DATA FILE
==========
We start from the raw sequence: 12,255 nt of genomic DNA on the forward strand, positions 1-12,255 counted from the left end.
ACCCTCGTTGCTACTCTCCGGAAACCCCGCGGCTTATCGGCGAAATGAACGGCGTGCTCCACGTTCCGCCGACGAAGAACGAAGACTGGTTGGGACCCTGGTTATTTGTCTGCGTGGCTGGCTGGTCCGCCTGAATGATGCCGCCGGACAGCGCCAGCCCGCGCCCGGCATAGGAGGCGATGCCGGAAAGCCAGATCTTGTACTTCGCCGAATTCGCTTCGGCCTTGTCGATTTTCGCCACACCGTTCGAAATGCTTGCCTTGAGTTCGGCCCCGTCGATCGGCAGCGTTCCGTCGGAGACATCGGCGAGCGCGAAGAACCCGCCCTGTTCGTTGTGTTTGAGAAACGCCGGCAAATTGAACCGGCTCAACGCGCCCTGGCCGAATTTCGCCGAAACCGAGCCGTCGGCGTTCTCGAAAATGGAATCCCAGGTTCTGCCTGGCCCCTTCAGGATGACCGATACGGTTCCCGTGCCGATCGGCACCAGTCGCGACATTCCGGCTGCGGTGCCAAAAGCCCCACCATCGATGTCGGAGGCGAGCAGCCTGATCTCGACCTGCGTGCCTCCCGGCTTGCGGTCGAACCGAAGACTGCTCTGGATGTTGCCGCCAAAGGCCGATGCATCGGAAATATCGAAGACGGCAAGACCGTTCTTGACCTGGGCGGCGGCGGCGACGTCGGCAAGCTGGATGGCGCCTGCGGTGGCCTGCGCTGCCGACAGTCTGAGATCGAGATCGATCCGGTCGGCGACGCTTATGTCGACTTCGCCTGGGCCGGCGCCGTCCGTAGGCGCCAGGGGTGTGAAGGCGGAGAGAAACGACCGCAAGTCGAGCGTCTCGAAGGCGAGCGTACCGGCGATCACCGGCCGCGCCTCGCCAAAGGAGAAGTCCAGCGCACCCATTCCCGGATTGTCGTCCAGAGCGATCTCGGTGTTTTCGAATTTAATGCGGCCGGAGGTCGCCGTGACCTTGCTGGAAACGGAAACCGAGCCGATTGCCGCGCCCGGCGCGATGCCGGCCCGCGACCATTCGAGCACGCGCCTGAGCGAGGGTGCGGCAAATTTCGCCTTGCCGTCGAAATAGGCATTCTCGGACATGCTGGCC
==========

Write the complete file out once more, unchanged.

We start from the raw sequence: 12,255 nt of genomic DNA on the forward strand, positions 1-12,255 counted from the left end.
ACCCTCGTTGCTACTCTCCGGAAACCCCGCGGCTTATCGGCGAAATGAACGGCGTGCTCCACGTTCCGCCGACGAAGAACGAAGACTGGTTGGGACCCTGGTTATTTGTCTGCGTGGCTGGCTGGTCCGCCTGAATGATGCCGCCGGACAGCGCCAGCCCGCGCCCGGCATAGGAGGCGATGCCGGAAAGCCAGATCTTGTACTTCGCCGAATTCGCTTCGGCCTTGTCGATTTTCGCCACACCGTTCGAAATGCTTGCCTTGAGTTCGGCCCCGTCGATCGGCAGCGTTCCGTCGGAGACATCGGCGAGCGCGAAGAACCCGCCCTGTTCGTTGTGTTTGAGAAACGCCGGCAAATTGAACCGGCTCAACGCGCCCTGGCCGAATTTCGCCGAAACCGAGCCGTCGGCGTTCTCGAAAATGGAATCCCAGGTTCTGCCTGGCCCCTTCAGGATGACCGATACGGTTCCCGTGCCGATCGGCACCAGTCGCGACATTCCGGCTGCGGTGCCAAAAGCCCCACCATCGATGTCGGAGGCGAGCAGCCTGATCTCGACCTGCGTGCCTCCCGGCTTGCGGTCGAACCGAAGACTGCTCTGGATGTTGCCGCCAAAGGCCGATGCATCGGAAATATCGAAGACGGCAAGACCGTTCTTGACCTGGGCGGCGGCGGCGACGTCGGCAAGCTGGATGGCGCCTGCGGTGGCCTGCGCTGCCGACAGTCTGAGATCGAGATCGATCCGGTCGGCGACGCTTATGTCGACTTCGCCTGGGCCGGCGCCGTCCGTAGGCGCCAGGGGTGTGAAGGCGGAGAGAAACGACCGCAAGTCGAGCGTCTCGAAGGCGAGCGTACCGGCGATCACCGGCCGCGCCTCGCCAAAGGAGAAGTCCAGCGCACCCATTCCCGGATTGTCGTCCAGAGCGATCTCGGTGTTTTCGAATTTAATGCGGCCGGAGGTCGCCGTGACCTTGCTGGAAACGGAAACCGAGCCGATTGCCGCGCCCGGCGCGATGCCGGCCCGCGACCATTCGAGCACGCGCCTGAGCGAGGGTGCGGCAAATTTCGCCTTGCCGTCGAAATAGGCATTCTCGGACATGCTGGCC